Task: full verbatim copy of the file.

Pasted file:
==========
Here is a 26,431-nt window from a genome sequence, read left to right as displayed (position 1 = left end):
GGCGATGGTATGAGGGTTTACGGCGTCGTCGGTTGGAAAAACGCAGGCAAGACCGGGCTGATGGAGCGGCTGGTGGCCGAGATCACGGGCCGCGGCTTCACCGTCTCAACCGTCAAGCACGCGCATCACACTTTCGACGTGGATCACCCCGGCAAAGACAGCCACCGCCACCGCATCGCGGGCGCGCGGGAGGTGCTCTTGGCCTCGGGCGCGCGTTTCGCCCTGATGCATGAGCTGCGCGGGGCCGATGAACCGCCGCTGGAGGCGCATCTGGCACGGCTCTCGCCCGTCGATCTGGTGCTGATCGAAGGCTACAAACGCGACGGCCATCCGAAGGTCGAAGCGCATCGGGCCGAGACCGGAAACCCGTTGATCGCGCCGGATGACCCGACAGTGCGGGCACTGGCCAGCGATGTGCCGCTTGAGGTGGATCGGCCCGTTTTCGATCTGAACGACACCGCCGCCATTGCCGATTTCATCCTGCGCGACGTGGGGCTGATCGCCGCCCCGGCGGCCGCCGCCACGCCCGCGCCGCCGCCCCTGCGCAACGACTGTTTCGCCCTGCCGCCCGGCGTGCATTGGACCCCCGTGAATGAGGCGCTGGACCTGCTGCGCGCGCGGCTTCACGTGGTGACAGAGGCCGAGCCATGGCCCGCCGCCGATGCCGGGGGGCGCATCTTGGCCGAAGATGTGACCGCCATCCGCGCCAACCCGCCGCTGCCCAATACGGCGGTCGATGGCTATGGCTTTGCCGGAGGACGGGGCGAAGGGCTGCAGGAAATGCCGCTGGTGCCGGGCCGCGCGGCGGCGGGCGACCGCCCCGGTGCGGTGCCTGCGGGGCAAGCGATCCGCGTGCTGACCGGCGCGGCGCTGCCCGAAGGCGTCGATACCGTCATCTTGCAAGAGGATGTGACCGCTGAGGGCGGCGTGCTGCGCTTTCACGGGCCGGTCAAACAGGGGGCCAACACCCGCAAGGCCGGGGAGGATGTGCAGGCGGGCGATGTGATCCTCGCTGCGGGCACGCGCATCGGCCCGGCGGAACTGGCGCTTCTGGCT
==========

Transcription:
Here is a 26,431-nt window from a genome sequence, read left to right as displayed (position 1 = left end):
GGCGATGGTATGAGGGTTTACGGCGTCGTCGGTTGGAAAAACGCAGGCAAGACCGGGCTGATGGAGCGGCTGGTGGCCGAGATCACGGGCCGCGGCTTCACCGTCTCAACCGTCAAGCACGCGCATCACACTTTCGACGTGGATCACCCCGGCAAAGACAGCCACCGCCACCGCATCGCGGGCGCGCGGGAGGTGCTCTTGGCCTCGGGCGCGCGTTTCGCCCTGATGCATGAGCTGCGCGGGGCCGATGAACCGCCGCTGGAGGCGCATCTGGCACGGCTCTCGCCCGTCGATCTGGTGCTGATCGAAGGCTACAAACGCGACGGCCATCCGAAGGTCGAAGCGCATCGGGCCGAGACCGGAAACCCGTTGATCGCGCCGGATGACCCGACAGTGCGGGCACTGGCCAGCGATGTGCCGCTTGAGGTGGATCGGCCCGTTTTCGATCTGAACGACACCGCCGCCATTGCCGATTTCATCCTGCGCGACGTGGGGCTGATCGCCGCCCCGGCGGCCGCCGCCACGCCCGCGCCGCCGCCCCTGCGCAACGACTGTTTCGCCCTGCCGCCCGGCGTGCATTGGACCCCCGTGAATGAGGCGCTGGACCTGCTGCGCGCGCGGCTTCACGTGGTGACAGAGGCCGAGCCATGGCCCGCCGCCGATGCCGGGGGGCGCATCTTGGCCGAAGATGTGACCGCCATCCGCGCCAACCCGCCGCTGCCCAATACGGCGGTCGATGGCTATGGCTTTGCCGGAGGACGGGGCGAAGGGCTGCAGGAAATGCCGCTGGTGCCGGGCCGCGCGGCGGCGGGCGACCGCCCCGGTGCGGTGCCTGCGGGGCAAGCGATCCGCGTGCTGACCGGCGCGGCGCTGCCCGAAGGCGTCGATACCGTCATCTTGCAAGAGGATGTGACCGCTGAGGGCGGCGTGCTGCGCTTTCACGGGCCGGTCAAACAGGGGGCCAACACCCGCAAGGCCGGGGAGGATGTGCAGGCGGGCGATGTGATCCTCGCTGCGGGCACGCGCATCGGCCCGGCGGAACTGGCGCTTCTGGCT